Caller 4: Yes. Good afternoon. Thanks very much. I am a little embarrassed to say that I don't remember the details about the procedural posture of the case that I'm thinking of or even if it was a case rather than just sort of an academic discussion. But I recall, I thought it was a Supreme Court case in which one of the Ivy League school's diversity program—I want to say it was Harvard—was challenged and the roots of it were traced back to anti-Jewish bias at the beginning of the 20th century. And if that was a case, if it hasn't been decided or if it was just an academic discussion, I'm wondering to what -- if I give you enough detail to be able to identify it if any of that has potential bearing on the resolution of this particular case.
Erin Wilcox: Yes. Great question. And I do know what you're talking about. There's actually the Students for Fair Admissions v. Harvard case that is -- the cert petition has been filed by Students for Fair Admissions and is pending right now. So that is kind of the -- that's the hot Supreme Court case in this area of the law right now, so that's a very relevant topic. And it's slightly different than this case simply because it involves higher education and this case involves K-12, and the Court has distinguished between [inaudible 20:18].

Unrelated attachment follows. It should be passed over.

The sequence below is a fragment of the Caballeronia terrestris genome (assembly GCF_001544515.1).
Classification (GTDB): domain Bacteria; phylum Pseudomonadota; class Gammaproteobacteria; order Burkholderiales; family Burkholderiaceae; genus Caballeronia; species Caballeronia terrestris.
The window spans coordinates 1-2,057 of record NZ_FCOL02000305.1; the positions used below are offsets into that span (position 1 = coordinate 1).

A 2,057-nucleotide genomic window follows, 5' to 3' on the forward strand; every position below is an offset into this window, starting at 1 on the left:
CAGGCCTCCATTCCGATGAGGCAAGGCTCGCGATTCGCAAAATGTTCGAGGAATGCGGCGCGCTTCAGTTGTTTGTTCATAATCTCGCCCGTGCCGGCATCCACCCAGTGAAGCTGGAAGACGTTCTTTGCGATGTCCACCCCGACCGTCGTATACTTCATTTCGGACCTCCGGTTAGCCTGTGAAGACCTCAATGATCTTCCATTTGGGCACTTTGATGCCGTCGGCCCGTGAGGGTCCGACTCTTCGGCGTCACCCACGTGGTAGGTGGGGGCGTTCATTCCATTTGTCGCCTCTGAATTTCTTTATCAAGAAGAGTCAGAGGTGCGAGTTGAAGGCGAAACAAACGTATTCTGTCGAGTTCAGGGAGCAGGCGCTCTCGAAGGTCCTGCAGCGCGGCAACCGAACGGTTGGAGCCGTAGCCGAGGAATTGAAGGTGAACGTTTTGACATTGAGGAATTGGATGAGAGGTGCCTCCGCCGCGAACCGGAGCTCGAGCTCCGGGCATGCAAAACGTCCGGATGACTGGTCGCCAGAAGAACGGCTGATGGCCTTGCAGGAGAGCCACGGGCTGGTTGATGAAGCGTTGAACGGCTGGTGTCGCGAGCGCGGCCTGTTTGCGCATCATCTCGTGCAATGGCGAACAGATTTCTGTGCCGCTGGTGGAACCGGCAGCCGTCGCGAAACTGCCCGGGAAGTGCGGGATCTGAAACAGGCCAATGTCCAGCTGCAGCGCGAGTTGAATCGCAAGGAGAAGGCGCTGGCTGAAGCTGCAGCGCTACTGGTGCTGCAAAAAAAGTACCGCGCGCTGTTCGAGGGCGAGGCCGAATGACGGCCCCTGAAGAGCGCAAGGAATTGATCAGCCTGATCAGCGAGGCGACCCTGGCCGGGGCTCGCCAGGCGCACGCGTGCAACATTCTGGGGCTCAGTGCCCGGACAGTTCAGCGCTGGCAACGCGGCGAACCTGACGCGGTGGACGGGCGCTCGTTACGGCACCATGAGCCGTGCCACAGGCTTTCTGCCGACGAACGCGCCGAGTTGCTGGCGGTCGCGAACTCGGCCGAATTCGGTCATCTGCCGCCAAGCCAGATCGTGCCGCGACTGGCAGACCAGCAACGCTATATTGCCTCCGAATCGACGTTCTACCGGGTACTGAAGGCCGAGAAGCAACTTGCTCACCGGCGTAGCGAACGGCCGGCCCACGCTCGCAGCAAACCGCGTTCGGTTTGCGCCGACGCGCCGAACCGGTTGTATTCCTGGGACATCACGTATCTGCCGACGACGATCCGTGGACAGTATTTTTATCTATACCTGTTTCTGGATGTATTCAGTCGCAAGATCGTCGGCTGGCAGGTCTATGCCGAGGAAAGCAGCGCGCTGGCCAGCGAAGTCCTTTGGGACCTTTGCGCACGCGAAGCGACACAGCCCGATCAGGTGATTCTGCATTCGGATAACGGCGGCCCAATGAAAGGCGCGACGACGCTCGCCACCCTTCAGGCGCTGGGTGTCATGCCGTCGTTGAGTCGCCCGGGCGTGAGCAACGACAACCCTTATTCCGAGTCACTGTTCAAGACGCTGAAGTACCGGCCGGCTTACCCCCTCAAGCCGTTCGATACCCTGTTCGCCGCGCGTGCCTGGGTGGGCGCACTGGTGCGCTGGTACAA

The Harvard case is going to, I think, have a significant impact on this TJ case and cases like it simply because in the Harvard case one of the arguments they are making is that race is not a factor in the admissions decision. It's not one of many. It is the single most determinative factor. If a student is Asian-American and applying to Harvard, their race is the indicator of whether they will get in or not. And, similarly, that's what's happening at TJ, and happening in New York and in Montgomery County. If a student is Asian-American, their race is the most significant determining factor of their ability to be admitted to that school. So while there is a slight distinction in terms of it being K-12 versus higher education, this is definitely -- the Harvard case will be a pivotal case and certainly one to watch as it's applied to these K-12 cases, as well.
Caller 4: Great. And if I could just follow-up very briefly. So in terms of the potential grounds of distinction, obviously the Harvard case, you don't have public action, or at least as compelling public action. I would think in that instance, therefore, that your case would be more compelling because you're talking about public schools. Is that a fair assessment? Are there other grounds of distinction that you might see or…?